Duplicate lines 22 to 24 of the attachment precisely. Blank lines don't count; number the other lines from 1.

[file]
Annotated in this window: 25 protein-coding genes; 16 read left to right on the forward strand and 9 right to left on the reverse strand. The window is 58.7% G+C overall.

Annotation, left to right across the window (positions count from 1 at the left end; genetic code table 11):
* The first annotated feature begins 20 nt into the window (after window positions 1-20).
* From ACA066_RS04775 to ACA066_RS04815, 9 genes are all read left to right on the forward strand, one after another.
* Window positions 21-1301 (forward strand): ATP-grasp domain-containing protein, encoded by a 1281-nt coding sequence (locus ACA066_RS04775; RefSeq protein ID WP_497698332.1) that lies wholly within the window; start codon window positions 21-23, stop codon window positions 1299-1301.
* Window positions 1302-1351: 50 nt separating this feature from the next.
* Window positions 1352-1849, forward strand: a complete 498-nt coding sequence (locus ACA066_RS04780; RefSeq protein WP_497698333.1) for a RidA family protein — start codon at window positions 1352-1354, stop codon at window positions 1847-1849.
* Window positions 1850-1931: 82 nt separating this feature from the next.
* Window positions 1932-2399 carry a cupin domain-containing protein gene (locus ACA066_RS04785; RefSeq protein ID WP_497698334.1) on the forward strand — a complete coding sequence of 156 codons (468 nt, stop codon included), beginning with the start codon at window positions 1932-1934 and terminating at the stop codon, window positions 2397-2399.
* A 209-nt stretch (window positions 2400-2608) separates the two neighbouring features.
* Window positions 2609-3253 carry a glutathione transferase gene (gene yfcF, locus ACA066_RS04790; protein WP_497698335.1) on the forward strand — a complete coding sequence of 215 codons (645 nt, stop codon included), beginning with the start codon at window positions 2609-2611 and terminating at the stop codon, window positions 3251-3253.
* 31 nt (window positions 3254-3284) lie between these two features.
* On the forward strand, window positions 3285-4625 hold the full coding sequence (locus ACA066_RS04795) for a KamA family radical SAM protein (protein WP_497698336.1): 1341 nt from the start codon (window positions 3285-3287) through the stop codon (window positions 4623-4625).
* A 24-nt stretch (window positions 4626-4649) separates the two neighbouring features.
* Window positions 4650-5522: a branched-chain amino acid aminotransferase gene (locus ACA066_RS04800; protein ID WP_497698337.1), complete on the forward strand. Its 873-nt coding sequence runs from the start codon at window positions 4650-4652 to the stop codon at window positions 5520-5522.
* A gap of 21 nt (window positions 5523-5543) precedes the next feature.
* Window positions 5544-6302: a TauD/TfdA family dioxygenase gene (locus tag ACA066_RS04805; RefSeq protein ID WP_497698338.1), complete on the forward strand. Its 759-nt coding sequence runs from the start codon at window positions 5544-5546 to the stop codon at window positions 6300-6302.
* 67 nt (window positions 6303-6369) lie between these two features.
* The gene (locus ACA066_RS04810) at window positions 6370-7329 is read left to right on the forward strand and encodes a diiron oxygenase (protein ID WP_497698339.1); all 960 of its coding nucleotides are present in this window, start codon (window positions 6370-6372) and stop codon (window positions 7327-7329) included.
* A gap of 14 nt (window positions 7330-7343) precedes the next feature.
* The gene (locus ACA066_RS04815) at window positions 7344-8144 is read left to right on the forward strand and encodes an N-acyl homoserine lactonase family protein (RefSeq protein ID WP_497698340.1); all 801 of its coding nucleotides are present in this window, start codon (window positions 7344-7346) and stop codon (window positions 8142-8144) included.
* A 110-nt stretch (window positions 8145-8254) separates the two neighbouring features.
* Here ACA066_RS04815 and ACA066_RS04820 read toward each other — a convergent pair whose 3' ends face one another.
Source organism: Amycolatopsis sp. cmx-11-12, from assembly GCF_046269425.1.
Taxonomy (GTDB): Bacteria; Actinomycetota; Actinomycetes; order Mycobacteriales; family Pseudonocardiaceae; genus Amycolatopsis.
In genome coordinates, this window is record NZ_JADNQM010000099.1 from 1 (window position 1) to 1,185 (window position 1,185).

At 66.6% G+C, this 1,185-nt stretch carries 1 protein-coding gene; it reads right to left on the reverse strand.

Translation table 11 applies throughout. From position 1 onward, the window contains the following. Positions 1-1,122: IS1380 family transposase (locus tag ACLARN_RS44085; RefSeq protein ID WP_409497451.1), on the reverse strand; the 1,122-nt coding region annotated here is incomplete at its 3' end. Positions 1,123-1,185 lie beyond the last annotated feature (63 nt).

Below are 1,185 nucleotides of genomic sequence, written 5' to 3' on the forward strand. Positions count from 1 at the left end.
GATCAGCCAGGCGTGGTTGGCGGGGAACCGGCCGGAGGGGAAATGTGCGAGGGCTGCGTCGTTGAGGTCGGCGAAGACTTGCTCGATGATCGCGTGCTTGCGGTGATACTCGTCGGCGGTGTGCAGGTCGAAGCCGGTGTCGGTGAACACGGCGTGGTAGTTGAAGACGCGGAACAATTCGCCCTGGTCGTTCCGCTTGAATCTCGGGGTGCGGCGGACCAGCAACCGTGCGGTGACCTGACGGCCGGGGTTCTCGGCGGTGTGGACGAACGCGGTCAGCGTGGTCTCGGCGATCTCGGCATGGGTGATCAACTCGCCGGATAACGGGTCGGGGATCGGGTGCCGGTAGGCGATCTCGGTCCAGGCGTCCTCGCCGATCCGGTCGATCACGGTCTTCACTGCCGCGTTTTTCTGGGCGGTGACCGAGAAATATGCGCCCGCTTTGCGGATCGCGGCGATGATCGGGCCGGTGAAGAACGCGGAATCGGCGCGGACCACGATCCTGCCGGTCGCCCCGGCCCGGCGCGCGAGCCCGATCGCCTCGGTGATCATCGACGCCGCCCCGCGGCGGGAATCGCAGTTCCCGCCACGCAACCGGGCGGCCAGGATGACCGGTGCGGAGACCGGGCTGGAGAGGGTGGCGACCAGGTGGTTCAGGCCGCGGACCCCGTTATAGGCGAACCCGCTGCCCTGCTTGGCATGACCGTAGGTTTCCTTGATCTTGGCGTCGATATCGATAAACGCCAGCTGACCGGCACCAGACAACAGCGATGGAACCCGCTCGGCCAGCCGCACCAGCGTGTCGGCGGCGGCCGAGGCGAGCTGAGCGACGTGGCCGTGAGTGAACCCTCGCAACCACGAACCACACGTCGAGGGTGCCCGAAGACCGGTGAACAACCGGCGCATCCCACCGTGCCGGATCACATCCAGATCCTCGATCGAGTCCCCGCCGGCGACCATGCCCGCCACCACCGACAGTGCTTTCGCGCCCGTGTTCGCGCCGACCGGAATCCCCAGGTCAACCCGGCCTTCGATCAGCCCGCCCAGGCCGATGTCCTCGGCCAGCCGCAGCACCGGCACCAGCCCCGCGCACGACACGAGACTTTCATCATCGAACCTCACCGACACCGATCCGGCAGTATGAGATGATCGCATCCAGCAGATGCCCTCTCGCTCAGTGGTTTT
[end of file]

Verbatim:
* A 110-nt stretch (window positions 8145-8254) separates the two neighbouring features.
* Here ACA066_RS04815 and ACA066_RS04820 read toward each other — a convergent pair whose 3' ends face one another.
Source organism: Amycolatopsis sp. cmx-11-12, from assembly GCF_046269425.1.